Why We Need the Book of Galatians - Boasting and Worship

By Aaron LeDuc,

This is part 4 of a 4 part series.  Click these links for the rest: part 1, part 2, part 3

In his book, Reflections on the Psalms, C.S. Lewis said, "I think we delight to praise what we enjoy because the praise not merely expresses but completes the enjoyment; it is its appointed consummation.”

The completion and fulfillment of anything we delight in is found in praising that thing.  When we truly love and cherish something the appropriate response is an overflow of exultation.  This response is not only appropriate, but it actually deepens our enjoyment and delight.  Heres another way to phrase a similar thought, "But far be it from me to boast except in the cross of our Lord Jesus Christ, by which the world has been crucified to me, and I to the world.  (Galatians 6:14 ESV)

We need this study through the book of Galatians, because we need to remember our true boast; the cross of Christ, and thereby fuel our worship of Him.  Boasting is worship.  If you’re boasting in athletic prowess, income potential, knowledge, sense of humor, or anything else, you are worshiping (or attributing worth) to that thing.  The book of Galatians helps us to rightly place our boast, not in anything of ourselves, but in the God who is worthy of all honor and praise. 

We don’t just need Jesus to justify us before God, but we will need his justifying grace a thousand years into eternity.  You will never stand before God by your good works, but only by His grace.  Galatians helps us remember this and fuels our hearts for worship and causes us to realize that grace will always be amazing.  If we are not seeing grace as amazing its not because it isnamazing, it’s because we aren’t seeing the beauty of God’s grace rightly in it’s simplicity and power.  If your heart isn’t driven to worship, if you’re feeling dry, you can nonetheless remember the goodness of God to the praise of His glorious grace.  We need the book of Galatians because every one of us is susceptible to the same dangers the Galatian church experienced.

I hope youll commit your time, thoughts, and heart to marinating in the great encouragement and challenge that God has for us through the book of Galatians.  See you Sunday!

A Song For Your Easter Meditations

By Jason McConahy,

There is a song I enjoy that, when I first heard it, I thought the artist must be misusing a familiar word.  The song is by Andrew Peterson, and the word in question is also the song title - “Hosanna”.  We tend to think of hosanna the way we think of hallelujah, a declaration of praise.  But the word literally means “save now” or “save, I pray”.  It shows up in the scriptures when the masses are welcoming Jesus into Jerusalem on Palm Sunday.  They are quoting from Psalm 118:25-26 when they say “Hosanna! Blessed is He who comes in the name of the Lord” (Mark 11:9).  It is a cry for salvation, hoping in Jesus as the one who comes in the name of the Lord to bring that salvation.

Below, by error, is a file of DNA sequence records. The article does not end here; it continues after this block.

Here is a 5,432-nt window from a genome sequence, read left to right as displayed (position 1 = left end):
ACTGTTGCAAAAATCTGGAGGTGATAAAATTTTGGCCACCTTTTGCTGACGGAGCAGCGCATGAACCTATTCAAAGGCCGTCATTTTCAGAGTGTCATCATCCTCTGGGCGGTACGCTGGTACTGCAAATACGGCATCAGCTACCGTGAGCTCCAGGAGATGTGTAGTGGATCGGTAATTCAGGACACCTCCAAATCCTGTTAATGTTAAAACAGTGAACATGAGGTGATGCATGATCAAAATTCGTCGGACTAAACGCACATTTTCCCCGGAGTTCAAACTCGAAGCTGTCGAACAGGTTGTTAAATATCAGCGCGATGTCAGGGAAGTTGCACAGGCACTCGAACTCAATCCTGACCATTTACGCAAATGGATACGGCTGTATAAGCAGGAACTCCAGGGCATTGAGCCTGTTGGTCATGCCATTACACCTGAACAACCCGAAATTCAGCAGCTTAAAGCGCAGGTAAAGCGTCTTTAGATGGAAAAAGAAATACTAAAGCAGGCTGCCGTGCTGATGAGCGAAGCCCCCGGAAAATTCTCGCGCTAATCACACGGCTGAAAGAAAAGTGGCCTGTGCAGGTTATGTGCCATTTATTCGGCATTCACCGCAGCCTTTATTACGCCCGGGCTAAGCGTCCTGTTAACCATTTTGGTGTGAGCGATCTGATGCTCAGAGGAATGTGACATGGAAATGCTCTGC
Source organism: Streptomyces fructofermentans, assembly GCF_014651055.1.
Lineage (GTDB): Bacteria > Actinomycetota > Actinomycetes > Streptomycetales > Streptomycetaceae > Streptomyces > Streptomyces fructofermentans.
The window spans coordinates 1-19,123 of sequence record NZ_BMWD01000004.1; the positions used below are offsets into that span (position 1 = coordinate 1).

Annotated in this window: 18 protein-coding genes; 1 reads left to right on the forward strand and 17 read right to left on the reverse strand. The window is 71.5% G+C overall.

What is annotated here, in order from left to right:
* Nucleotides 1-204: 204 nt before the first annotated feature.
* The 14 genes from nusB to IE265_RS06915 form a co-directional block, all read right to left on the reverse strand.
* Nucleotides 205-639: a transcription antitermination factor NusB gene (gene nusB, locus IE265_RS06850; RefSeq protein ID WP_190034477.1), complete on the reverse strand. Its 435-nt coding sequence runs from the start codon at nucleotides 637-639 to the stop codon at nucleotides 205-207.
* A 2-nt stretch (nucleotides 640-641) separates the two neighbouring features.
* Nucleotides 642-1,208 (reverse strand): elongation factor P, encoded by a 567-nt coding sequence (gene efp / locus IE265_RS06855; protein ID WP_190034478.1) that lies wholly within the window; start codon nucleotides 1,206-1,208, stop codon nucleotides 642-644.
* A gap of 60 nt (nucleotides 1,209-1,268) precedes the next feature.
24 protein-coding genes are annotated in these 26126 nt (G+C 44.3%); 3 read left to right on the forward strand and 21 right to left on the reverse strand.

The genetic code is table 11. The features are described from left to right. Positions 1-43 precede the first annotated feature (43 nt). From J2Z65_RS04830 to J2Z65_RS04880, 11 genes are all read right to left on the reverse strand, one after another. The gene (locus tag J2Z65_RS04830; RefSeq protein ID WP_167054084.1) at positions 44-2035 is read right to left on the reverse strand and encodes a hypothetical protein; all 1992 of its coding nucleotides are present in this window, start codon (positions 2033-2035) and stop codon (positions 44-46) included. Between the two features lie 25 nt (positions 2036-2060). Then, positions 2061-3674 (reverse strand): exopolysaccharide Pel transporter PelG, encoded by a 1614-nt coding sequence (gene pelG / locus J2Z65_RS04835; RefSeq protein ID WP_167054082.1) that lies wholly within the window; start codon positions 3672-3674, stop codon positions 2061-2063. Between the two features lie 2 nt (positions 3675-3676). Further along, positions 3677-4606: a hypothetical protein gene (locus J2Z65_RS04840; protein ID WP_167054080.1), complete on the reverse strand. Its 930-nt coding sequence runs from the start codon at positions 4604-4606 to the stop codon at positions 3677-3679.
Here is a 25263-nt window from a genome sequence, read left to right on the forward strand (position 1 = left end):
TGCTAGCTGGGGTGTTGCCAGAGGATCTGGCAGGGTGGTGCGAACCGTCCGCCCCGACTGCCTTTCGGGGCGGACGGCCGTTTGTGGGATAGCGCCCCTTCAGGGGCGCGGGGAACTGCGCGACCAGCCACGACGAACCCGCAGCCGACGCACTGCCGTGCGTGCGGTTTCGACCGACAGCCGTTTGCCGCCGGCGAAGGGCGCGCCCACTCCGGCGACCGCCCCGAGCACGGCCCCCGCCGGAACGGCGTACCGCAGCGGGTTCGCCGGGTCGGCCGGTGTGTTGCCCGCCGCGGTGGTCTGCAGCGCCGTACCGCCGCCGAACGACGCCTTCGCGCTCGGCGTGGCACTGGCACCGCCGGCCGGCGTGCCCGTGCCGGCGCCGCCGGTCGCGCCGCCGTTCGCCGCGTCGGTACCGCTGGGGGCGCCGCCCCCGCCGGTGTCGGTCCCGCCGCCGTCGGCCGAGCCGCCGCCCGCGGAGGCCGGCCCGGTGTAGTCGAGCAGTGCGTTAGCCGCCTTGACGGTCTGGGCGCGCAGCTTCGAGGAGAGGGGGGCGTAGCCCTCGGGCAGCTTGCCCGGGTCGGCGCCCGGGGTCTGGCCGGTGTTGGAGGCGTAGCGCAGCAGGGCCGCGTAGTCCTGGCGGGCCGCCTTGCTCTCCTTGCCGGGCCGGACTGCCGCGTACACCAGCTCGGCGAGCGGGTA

Now back to Andrew Peterson’s song.  If you have a chance to listen, think about the way he uses this word and frames the song around it.  It will give you a different lens to focus your thoughts, and it will give you fuel for worship as you consider the greatness of Christ’s finished work.  To quote the song, He has “beaten death at death’s own game!”  And we are the recipients of His great victory!  Hallelujah!

To purchase this song and more from Andrew Peterson, visit: www.andrew-peterson.com or find him on:

-Jason

Hopes for the New Year

By Kevin Wolfe,

I’ve never been one for resolutions; they’ve often only been a way for me to feel guilty as March or April roll along and I’ve fallen off the resolution wagon.  However, the New Year is indeed an opportunity to reflect on the goodness of God over the past year and our hopes for the next.  It’s an arbitrary calendar date, of course, but it’s nonetheless a fantastic point for us to remember and give thanks (1 Thess. 5:18) and look forward hopefully to God’s sanctifying work in our lives (Rom. 8:24).  With that in mind, I want to share with you some hopes that I have for our church family over the next year.

As I was reflecting on this, I couldn’t come up with a better hope than that we, as a church, would MORE fully live our our mission statement:
“We exist to make Christ known as we passionately love Him together!"